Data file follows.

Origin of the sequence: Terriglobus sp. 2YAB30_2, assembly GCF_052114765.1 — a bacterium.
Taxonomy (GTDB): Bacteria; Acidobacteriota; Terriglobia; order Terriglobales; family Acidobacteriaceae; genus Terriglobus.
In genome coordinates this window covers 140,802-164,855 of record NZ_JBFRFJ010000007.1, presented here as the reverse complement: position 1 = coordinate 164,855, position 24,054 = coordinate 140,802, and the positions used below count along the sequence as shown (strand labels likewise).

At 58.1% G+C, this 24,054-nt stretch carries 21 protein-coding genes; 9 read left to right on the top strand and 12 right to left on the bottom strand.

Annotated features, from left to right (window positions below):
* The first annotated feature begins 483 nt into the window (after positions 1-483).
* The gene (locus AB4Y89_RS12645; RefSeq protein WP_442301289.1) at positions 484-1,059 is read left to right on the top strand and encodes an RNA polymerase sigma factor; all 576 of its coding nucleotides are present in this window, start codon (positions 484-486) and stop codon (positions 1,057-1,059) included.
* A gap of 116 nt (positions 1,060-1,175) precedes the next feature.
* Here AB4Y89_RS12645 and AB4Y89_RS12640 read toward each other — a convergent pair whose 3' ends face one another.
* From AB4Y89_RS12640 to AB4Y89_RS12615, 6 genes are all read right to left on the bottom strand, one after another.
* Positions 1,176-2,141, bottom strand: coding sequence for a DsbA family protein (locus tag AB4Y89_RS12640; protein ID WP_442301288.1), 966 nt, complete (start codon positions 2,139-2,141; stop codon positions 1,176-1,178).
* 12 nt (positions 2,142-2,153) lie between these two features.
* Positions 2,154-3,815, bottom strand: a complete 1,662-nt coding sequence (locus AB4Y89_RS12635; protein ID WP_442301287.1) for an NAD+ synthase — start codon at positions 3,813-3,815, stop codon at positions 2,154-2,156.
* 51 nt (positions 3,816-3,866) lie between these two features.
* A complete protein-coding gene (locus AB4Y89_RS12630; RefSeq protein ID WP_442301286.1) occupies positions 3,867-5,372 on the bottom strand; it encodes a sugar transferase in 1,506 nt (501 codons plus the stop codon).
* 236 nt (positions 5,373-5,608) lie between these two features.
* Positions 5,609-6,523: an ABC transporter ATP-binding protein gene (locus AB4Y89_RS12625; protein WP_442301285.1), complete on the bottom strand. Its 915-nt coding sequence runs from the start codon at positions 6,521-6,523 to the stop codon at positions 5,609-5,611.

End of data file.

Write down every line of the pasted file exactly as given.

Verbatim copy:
Origin of the sequence: Terriglobus sp. 2YAB30_2, assembly GCF_052114765.1 — a bacterium.
Taxonomy (GTDB): Bacteria; Acidobacteriota; Terriglobia; order Terriglobales; family Acidobacteriaceae; genus Terriglobus.
In genome coordinates this window covers 140,802-164,855 of record NZ_JBFRFJ010000007.1, presented here as the reverse complement: position 1 = coordinate 164,855, position 24,054 = coordinate 140,802, and the positions used below count along the sequence as shown (strand labels likewise).

At 58.1% G+C, this 24,054-nt stretch carries 21 protein-coding genes; 9 read left to right on the top strand and 12 right to left on the bottom strand.

Annotated features, from left to right (window positions below):
* The first annotated feature begins 483 nt into the window (after positions 1-483).
* The gene (locus AB4Y89_RS12645; RefSeq protein WP_442301289.1) at positions 484-1,059 is read left to right on the top strand and encodes an RNA polymerase sigma factor; all 576 of its coding nucleotides are present in this window, start codon (positions 484-486) and stop codon (positions 1,057-1,059) included.
* A gap of 116 nt (positions 1,060-1,175) precedes the next feature.
* Here AB4Y89_RS12645 and AB4Y89_RS12640 read toward each other — a convergent pair whose 3' ends face one another.
* From AB4Y89_RS12640 to AB4Y89_RS12615, 6 genes are all read right to left on the bottom strand, one after another.
* Positions 1,176-2,141, bottom strand: coding sequence for a DsbA family protein (locus tag AB4Y89_RS12640; protein ID WP_442301288.1), 966 nt, complete (start codon positions 2,139-2,141; stop codon positions 1,176-1,178).
* 12 nt (positions 2,142-2,153) lie between these two features.
* Positions 2,154-3,815, bottom strand: a complete 1,662-nt coding sequence (locus AB4Y89_RS12635; protein ID WP_442301287.1) for an NAD+ synthase — start codon at positions 3,813-3,815, stop codon at positions 2,154-2,156.
* 51 nt (positions 3,816-3,866) lie between these two features.
* A complete protein-coding gene (locus AB4Y89_RS12630; RefSeq protein ID WP_442301286.1) occupies positions 3,867-5,372 on the bottom strand; it encodes a sugar transferase in 1,506 nt (501 codons plus the stop codon).
* 236 nt (positions 5,373-5,608) lie between these two features.
* Positions 5,609-6,523: an ABC transporter ATP-binding protein gene (locus AB4Y89_RS12625; protein WP_442301285.1), complete on the bottom strand. Its 915-nt coding sequence runs from the start codon at positions 6,521-6,523 to the stop codon at positions 5,609-5,611.